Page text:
This poem reminds me a little of Evie Shockley’s “Ode to My Blackness.” But it was written long before “writing black” was common. You can read this and more in The Essential June Jordan.
What Would I Do White?
What would I do white?
What would I do clearly full
of not exactly beans nor
pearls my nose a manicure
my eyes a picture of your wall?
I would disturb the streets by
passing by so pretty kids
on stolen petty cash would look
at me like foreign
writing in the sky
I would forget my furs on any chair.
I would ignore the doormen at the knob
the social sanskrit of my life
unwilling to disclose my cosmetology,
I would forget.
Over my wine I would acquire
I would inspire big returns to equity
the equity of capital I am
accustomed to accept
I would do nothing.
That would be enough.
The world of poetry is expanding to include new voices and new forms. It can be daunting, but also energizing. Here is a poem from a poet new to me whose work came to me online. I remember those fox stoles, my mother had one–something you’d never see today, but fascinating to me as a child. I love the descriptions in this poem and the way the rhythm of the poem matches the experience.
The Language of Joy
Black woman joy is like this:
Mama said one day long before I was born
she was walking down the street,
foxes around her neck, their little heads
smiling up at her and out at the world
and she was wearing this suit she had saved up
a month’s paycheck for after it called to her so seductively
from the window of this boutique. And that suit
was wearing her, keeping all its promises
in all the right places. Indigo. Matching gloves.
Suede shoes dippity-do-dahed in blue.
With tassels! Honey gold. And, Lord, a hat
with plume de peacock, a conductor’s baton that bounced
to hip rhythm. She looked so fine she thought
Louis Armstrong might pop up out of those movies
she saw as a child, wipe his forehead and sing
ba da be bop oh do de doe de doe doe.
And he did. Mama did not sing but she was skiddly-doing that day,
and the foxes grinned, and she grinned
and she was the star of her own Hollywood musical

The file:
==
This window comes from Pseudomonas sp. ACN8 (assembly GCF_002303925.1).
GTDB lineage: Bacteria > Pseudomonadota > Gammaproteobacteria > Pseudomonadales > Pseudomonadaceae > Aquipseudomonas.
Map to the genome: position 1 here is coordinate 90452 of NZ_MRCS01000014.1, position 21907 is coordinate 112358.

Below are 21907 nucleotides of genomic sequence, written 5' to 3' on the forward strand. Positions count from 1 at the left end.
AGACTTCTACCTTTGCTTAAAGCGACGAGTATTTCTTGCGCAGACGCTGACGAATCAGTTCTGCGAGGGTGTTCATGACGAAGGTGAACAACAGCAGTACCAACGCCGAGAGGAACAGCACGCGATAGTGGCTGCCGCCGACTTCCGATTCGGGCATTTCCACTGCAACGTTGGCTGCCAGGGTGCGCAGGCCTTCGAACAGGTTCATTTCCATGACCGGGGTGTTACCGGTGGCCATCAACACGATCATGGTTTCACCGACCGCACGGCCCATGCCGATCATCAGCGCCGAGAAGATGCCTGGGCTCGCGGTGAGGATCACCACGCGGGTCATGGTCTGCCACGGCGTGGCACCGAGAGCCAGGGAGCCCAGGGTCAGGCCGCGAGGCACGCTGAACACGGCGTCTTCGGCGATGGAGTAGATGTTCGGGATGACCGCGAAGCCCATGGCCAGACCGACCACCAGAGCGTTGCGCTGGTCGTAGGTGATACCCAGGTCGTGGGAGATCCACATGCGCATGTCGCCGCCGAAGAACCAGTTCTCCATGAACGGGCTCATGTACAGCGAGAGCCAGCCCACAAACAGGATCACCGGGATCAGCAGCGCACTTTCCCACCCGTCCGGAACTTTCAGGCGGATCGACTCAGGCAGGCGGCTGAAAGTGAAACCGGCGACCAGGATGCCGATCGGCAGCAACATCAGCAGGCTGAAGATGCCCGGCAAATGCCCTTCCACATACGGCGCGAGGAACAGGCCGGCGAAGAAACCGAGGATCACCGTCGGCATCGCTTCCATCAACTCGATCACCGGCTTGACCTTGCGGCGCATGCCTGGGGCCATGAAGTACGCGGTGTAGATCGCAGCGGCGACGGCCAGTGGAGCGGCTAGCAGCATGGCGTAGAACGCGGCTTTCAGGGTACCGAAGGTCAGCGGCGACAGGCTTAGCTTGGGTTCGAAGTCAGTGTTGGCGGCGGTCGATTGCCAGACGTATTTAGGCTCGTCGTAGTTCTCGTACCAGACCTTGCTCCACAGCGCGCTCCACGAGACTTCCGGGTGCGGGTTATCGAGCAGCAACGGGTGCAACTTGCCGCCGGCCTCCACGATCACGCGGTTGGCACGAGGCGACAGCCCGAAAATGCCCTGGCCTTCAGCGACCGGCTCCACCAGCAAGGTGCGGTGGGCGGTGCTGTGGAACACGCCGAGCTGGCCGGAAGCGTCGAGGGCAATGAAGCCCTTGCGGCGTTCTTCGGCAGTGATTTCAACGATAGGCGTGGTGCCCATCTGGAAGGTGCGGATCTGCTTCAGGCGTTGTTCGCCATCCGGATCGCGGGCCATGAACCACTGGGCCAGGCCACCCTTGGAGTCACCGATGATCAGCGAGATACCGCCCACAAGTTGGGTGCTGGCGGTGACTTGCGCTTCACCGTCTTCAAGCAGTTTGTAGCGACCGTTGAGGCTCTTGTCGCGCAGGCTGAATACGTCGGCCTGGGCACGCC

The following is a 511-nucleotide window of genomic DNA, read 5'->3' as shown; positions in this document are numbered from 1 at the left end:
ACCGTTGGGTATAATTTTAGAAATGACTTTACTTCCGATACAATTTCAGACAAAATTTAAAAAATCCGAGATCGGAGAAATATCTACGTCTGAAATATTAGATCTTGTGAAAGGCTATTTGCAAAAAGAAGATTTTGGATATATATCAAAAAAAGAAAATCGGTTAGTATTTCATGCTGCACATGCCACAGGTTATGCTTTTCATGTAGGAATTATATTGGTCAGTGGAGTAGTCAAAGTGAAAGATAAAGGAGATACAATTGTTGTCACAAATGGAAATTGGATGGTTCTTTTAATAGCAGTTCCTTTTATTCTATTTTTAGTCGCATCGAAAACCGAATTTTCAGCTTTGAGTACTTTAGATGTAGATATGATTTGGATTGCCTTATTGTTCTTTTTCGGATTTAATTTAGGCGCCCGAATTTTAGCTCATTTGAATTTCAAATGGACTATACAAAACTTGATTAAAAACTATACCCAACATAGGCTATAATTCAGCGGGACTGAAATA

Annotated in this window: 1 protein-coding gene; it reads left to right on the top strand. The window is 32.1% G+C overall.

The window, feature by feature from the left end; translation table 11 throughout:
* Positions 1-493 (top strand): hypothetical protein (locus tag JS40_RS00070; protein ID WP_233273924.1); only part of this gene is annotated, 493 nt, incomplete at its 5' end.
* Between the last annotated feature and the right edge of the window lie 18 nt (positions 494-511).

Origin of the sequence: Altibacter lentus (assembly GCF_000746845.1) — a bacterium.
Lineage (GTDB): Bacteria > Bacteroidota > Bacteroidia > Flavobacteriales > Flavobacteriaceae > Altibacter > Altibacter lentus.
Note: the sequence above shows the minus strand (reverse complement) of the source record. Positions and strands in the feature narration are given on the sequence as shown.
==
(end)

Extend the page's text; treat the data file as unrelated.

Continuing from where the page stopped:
here with Satchmo who had called Ella over and now they were all
singing and dancing like a free people up Dexter Avenue,
and don’t think they didn’t know they were walking in the footsteps
of slaves and over auction sites and past where old Wallace
had held onto segregation like a life raft, but this
was not that day. This day was for foxes and hip rhythm
and musical perfection and folks on the street joining in the celebration
of breath and holiness. And they did too. In color-coordinated ensembles,
they kicked and turned and grinned and shouted like church
or football game, whatever their religious preference. The air
vibrated with music, arms, legs, and years of unrequited
sunshine. Somebody did a flip up Dexter Avenue.
It must have been a Nicholas Brother in a featured performance,
and Mama was Miss Lena-Horne-Dorothy-Dandridge
high-stepping up the real estate, ready for her close-up.
That’s when Mama felt this little tickle. She thought
it might be pent-up joy, until a mouse squirmed out
from underneath that fine collar, over that fabulous fur,
jumped off her shoulder and ran down the street.
Left my mama standing there on Dexter Avenue in her blue
suit and dead foxes. And what did Mama do?
Everybody looking at her, robbed by embarrassment?
She said, “It be like that sometimes,” then she and Satchmo,
Ella, and the whole crew jammed their way home.
Jaquline Allen Trimble
Originally published in Poetry Magazine, July/August, 2021.
Forthcoming in How to Survive the End of the World, NewSouth Books, 2022.
I subscribe to Sean Singer’s “The Sharpener” email, which I enjoy very much. This is from his email today: